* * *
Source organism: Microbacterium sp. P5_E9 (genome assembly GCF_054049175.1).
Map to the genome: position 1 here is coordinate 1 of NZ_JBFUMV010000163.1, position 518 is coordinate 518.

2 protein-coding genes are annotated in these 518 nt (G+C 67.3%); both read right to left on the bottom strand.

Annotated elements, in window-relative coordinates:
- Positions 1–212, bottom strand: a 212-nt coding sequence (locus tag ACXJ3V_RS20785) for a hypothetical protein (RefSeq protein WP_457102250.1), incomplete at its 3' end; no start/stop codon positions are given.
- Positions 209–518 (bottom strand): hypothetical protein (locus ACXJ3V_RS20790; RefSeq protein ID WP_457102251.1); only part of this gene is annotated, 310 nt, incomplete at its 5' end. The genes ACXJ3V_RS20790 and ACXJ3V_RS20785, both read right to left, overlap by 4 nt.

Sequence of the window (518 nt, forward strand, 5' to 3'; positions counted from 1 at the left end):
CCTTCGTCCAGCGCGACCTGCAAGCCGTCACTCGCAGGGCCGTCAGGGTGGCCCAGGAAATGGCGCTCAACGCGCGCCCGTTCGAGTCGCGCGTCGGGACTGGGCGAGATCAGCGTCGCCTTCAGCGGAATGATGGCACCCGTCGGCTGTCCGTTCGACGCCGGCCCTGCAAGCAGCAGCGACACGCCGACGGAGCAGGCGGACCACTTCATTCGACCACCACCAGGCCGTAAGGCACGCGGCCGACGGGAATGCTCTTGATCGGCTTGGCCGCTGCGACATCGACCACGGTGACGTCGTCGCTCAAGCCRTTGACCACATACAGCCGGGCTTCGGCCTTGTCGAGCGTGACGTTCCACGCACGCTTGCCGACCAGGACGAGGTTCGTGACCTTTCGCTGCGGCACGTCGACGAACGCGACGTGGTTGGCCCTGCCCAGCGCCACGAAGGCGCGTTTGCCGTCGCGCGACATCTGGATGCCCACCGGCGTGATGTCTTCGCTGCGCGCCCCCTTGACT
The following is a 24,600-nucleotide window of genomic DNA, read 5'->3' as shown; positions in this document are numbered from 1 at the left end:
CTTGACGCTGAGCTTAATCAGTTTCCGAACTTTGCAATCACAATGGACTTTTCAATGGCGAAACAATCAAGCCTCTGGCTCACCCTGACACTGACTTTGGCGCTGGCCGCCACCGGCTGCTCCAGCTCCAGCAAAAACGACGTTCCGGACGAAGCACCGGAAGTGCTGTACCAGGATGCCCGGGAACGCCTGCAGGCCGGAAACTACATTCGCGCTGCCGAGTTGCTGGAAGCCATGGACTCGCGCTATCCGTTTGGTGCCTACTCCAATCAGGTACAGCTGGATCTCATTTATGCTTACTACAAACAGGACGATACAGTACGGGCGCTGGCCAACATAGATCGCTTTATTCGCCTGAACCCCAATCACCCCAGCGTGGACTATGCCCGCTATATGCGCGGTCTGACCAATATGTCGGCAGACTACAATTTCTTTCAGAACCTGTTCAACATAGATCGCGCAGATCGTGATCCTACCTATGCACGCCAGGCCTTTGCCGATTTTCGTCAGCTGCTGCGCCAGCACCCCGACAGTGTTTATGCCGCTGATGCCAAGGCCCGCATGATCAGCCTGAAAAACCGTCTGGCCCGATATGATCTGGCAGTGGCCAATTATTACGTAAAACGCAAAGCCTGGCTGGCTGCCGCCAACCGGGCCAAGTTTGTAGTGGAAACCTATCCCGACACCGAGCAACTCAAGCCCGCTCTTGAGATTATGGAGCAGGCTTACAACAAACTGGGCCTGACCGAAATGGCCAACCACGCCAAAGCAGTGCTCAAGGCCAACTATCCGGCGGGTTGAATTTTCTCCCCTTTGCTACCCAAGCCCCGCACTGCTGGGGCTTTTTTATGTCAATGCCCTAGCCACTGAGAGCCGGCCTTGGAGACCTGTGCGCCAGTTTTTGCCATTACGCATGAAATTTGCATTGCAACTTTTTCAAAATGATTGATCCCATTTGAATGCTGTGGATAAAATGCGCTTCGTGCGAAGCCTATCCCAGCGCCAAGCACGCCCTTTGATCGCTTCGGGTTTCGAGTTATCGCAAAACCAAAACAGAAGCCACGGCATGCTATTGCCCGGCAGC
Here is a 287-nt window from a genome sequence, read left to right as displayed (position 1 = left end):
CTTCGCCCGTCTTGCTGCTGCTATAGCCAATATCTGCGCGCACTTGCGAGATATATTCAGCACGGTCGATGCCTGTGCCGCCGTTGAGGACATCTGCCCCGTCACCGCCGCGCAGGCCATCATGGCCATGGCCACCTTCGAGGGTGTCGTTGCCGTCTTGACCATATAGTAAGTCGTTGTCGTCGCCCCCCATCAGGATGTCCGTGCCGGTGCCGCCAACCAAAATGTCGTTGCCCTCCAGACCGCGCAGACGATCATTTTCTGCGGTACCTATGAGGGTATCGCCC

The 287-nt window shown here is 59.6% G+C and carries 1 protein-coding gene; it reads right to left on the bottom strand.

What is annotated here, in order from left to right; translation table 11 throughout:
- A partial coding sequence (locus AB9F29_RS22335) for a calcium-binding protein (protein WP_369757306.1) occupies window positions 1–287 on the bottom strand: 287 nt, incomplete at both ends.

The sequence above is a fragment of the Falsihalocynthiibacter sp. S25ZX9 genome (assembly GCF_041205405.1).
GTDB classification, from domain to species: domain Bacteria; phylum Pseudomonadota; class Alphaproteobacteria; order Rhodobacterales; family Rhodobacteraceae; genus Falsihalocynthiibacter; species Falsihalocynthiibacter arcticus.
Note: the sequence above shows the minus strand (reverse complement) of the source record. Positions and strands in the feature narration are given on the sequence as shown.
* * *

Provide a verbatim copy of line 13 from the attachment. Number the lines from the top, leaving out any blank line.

The 287-nt window shown here is 59.6% G+C and carries 1 protein-coding gene; it reads right to left on the bottom strand.